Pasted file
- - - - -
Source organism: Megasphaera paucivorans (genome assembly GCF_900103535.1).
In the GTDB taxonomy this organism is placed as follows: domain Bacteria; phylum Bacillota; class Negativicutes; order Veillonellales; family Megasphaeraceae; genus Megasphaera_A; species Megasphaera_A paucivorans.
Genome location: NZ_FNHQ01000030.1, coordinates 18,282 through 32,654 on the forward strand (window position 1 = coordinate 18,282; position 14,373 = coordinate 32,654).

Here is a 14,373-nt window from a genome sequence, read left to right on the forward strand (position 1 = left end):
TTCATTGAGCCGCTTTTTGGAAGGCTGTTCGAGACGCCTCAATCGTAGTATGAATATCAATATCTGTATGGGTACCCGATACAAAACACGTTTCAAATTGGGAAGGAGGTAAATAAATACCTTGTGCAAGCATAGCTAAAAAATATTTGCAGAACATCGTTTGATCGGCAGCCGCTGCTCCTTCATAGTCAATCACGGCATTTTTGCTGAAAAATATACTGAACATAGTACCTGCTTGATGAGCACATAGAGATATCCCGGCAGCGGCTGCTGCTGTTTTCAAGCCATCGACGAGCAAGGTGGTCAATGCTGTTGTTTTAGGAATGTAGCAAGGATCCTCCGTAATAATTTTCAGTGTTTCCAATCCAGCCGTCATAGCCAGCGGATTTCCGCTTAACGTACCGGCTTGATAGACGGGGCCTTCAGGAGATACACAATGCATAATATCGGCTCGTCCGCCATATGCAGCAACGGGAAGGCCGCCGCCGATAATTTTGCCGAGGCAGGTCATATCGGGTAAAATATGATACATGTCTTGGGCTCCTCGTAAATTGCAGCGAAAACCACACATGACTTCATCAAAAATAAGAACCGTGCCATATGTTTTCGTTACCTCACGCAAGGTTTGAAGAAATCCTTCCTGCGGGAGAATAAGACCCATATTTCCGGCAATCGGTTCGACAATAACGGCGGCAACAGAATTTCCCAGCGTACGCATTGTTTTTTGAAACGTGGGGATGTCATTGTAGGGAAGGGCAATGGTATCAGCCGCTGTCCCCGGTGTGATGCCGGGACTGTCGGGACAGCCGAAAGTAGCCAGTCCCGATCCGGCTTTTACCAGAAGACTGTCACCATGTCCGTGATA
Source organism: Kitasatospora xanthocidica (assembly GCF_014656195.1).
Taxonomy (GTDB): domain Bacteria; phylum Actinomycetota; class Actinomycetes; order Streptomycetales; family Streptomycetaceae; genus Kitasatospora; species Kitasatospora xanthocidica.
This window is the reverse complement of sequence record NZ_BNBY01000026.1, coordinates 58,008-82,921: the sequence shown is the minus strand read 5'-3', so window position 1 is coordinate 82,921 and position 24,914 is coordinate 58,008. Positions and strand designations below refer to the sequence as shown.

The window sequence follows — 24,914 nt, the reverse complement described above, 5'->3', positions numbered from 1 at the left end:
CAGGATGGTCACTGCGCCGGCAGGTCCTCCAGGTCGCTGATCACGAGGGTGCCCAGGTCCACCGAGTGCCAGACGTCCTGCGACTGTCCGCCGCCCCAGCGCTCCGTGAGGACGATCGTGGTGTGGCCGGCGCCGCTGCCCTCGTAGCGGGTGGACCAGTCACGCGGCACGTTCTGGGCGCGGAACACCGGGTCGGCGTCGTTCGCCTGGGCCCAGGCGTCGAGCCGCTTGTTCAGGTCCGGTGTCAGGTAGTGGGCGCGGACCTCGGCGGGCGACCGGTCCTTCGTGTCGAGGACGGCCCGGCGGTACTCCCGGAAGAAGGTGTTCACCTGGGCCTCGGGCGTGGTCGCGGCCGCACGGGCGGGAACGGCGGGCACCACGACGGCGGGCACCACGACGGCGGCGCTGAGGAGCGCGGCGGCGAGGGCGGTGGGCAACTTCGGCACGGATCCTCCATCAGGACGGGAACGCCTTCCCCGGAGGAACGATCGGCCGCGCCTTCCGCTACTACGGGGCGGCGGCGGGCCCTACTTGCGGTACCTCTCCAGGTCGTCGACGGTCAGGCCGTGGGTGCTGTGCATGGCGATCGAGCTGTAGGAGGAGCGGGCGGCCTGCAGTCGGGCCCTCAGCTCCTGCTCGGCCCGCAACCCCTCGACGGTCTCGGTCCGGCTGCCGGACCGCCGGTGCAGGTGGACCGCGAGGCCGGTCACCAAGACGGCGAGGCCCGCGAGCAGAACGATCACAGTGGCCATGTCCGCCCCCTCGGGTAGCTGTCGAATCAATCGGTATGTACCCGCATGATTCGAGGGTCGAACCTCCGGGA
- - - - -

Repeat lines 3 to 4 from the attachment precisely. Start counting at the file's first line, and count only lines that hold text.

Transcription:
Genome location: NZ_FNHQ01000030.1, coordinates 18,282 through 32,654 on the forward strand (window position 1 = coordinate 18,282; position 14,373 = coordinate 32,654).

Here is a 14,373-nt window from a genome sequence, read left to right on the forward strand (position 1 = left end):